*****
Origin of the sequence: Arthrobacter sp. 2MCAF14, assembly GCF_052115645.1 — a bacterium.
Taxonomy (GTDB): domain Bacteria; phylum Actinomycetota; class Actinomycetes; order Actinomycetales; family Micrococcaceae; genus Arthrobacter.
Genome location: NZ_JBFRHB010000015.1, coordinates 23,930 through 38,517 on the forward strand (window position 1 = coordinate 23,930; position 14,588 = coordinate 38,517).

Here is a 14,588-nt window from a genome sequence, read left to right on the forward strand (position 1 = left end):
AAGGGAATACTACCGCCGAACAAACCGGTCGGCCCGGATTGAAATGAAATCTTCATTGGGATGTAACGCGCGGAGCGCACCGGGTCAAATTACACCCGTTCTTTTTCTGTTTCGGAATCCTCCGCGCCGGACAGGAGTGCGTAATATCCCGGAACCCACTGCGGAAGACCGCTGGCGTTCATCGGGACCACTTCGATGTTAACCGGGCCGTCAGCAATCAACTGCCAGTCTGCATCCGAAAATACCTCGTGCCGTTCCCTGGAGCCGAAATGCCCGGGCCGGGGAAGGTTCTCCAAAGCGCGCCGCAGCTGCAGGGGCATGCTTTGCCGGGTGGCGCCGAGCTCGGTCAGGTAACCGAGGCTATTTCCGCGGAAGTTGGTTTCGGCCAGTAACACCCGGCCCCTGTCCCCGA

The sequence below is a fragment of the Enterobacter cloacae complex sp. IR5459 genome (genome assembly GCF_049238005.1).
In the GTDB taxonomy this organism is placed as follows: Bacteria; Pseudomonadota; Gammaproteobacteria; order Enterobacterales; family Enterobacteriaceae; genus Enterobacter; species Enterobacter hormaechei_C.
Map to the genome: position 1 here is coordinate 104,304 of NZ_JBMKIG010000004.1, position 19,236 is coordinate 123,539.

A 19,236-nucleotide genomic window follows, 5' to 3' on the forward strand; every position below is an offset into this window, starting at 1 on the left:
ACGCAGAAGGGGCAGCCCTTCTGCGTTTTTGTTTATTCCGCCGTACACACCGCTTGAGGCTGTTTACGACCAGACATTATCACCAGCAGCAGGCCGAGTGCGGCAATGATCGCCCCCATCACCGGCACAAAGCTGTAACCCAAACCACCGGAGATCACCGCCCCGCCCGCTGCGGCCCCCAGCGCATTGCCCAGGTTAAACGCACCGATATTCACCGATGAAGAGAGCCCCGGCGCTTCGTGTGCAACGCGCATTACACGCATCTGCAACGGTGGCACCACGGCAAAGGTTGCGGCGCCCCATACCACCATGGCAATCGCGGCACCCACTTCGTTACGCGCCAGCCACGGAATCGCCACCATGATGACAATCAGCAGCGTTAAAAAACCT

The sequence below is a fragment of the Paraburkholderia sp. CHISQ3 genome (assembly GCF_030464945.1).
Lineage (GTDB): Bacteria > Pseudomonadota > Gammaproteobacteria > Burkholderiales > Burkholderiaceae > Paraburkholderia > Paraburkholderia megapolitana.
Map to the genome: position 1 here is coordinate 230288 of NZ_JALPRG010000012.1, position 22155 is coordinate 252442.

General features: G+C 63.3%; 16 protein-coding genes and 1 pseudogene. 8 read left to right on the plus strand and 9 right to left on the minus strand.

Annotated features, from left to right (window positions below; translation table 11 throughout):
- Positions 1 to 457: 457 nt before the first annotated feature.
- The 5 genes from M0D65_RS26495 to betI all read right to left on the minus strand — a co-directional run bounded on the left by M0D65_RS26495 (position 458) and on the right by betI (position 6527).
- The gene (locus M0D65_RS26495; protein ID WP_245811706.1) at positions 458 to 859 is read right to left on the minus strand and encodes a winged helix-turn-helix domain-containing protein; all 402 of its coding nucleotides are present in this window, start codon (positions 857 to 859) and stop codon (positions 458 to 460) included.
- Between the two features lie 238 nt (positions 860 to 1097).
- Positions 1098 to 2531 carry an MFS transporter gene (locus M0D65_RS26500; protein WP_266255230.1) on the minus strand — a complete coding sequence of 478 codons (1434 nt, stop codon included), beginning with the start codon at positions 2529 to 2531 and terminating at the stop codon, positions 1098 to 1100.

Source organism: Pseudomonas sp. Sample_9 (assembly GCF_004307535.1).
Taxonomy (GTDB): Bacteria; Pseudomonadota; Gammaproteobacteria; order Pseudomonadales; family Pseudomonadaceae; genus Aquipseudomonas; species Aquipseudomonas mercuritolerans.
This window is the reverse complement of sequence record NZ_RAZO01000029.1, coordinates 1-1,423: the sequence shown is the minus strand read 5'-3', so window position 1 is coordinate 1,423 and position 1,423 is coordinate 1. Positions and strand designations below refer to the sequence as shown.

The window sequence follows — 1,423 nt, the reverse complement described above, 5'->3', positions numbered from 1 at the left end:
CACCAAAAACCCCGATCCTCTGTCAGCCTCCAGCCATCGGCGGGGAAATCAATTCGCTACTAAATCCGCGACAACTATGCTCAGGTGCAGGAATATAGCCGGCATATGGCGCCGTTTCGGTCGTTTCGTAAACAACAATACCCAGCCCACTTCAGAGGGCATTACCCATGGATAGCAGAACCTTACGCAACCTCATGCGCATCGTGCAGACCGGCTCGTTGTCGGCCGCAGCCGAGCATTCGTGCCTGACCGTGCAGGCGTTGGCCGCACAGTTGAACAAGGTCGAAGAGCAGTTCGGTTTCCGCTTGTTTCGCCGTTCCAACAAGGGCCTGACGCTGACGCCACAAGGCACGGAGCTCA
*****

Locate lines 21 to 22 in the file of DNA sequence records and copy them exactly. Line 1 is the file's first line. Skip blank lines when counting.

Source organism: Pseudomonas sp. Sample_9 (assembly GCF_004307535.1).
Taxonomy (GTDB): Bacteria; Pseudomonadota; Gammaproteobacteria; order Pseudomonadales; family Pseudomonadaceae; genus Aquipseudomonas; species Aquipseudomonas mercuritolerans.